Table of Contents

Also see the "Grains & oilseeds" chapter.

 

1. Overview

  • After maize, wheat is the second most produced food worldwide (rice is third).
  • Wheat is mainly used for human consumption. It can also be used as seed and as animal feed.
  • The grain is a staple food from which bread, biscuits, cake, cereal, pasta, noodles and couscous can be made. It is used for fermentation to make beer, alcohol and vodka (its alcohol can also be used for biofuel).
  • Other non-food uses include the production of absorbing agents for disposable diapers, cosmetics, adhesives and industrial uses such as starch on coatings.
  • The straw can be used as fodder for livestock or as a construction material for roofing thatch. To a limited extent, wheat is planted as a forage crop.
Source: A Profile of the Wheat Market Value Chain (see heading 9)

 

2. International business environment

Find the Wheat Atlas at http://wheatatlas.org/. Circulars on the global environment by the United States Department of Agriculture (USDA) gain by read at https://apps.fas.usda.gov/psdonline/circulars/grain.pdf 

  • The world’s top wheat producers are China, EU countries (France and Germany), India, Russia, the USA, Canada, Ukraine, Turkey, Australia and Pakistan (USDA, 2017).
  • Russia, EU, USA, Australia, Canada, Ukraine and Argentina export the most wheat globally (USDA, 2017).
  • Egypt, Indonesia, Algeria, Brazil, Bangladesh, EU, Japan, Philippines and Mexico import the most wheat (USDA, 2017).

“Despite a reduction in area harvested, global wheat production increased by 2% in 2016/17 on the back of excellent yields achieved by most major producers, but particularly in Russia, North America and Australia (BFAP, 2017).” The annual Bureau for Food and Agricultural Policy (BFAP) Baseline places wheat farming in South Africa in the global context. Find the document at www.bfap.co.za.

South Africa: imports and exports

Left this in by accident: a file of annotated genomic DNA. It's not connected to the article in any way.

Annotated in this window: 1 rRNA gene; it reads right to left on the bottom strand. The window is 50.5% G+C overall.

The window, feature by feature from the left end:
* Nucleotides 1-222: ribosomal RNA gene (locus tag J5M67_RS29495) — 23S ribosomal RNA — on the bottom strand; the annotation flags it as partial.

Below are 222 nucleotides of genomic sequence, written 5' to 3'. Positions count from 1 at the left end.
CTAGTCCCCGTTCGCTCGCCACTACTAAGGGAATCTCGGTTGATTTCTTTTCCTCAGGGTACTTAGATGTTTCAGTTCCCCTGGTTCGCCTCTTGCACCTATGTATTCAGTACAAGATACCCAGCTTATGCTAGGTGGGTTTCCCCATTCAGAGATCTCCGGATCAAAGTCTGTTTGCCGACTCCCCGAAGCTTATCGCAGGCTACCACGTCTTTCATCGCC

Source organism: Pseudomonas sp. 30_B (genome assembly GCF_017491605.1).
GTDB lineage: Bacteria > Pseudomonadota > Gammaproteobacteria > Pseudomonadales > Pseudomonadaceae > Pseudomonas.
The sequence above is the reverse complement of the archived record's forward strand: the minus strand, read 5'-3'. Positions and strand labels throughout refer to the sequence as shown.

• South Africa is a net importer of wheat, and so the price farmers get for their crop is tied to import parity. An import tariff of R752.40/t was announced in September 2017.
  • The top exporters of wheat to South Africa in 2016 were Russia, Germany, Poland, USA, Ukraine, Canada, Argentina and Australia (ABSA, 2016).
  • A quota of 300 thousand tons can be imported duty free from the European Union under the new EPA (BFAP, 2017).
  • South Africa is projected to import almost 2 million tons by 2026, just about the level imported under the 2015 drought conditions (BFAP, 2017).

 

3. Local business environment

Wheat is planted mainly between mid-April and mid-June in the winter rainfall area (Western Cape) and between mid-May and the end of July in the summer rainfall area (eastern Free State).

The share of the Free State has fallen from almost 50% in 2006 to less than 22% in 2016. BFAP (2017) expects this province to account for account for approximately 14% of total area over the 2017-2026 Outlook period. Reasons for the swing away from wheat include changing rainfall patterns which make dryland wheat production risky, and the competitive returns from growing soybeans (BFAP, 2017). The long-term expectation is for a 65% production of the country’s wheat to come from the winter-rainfall areas of the Western Cape, and for national production to increase by less than 1% to be around 1.7 million tons by 2026 (BFAP, 2017).

Because so much of the country’s wheat stock is imported, the price farmers get for their wheat is strongly affected by international prices and where the exchange rate is at.

The wheat marketing season in South Africa commences on 1 October and ends on 30 September the following year. The only government intervention in the market is the tariff on wheat imports. In a bid to protect the local industry, the tariff at 2017, September 28 is R752.40/t a metric tonne.

South Africa remains the largest wheat producer in Sub-Saharan Africa after Ethiopia.

Suggested reading:

  • Statistics (e.g. crop estimates, export/import etc) may be found on the Department of Agriculture, Forestry and Fisheries (DAFF) and South African Grain Information Service (SAGIS) websites, www.daff.gov.za and www.sagis.org.za.
  • The annual Wheat Market Value Chain Profile on the DAFF Directorate Marketing web pages at www.daff.gov.za is a thorough investigation into the wheat value chain in South Africa.
  • Wheat crop reports can be found on the Southern Africa Grain Laboratory website, www.sagl.co.za. The 2016/17 one is here.
  • Find the Grading Regulations for wheat and requirements for grain exports at http://agbizgrain.co.za.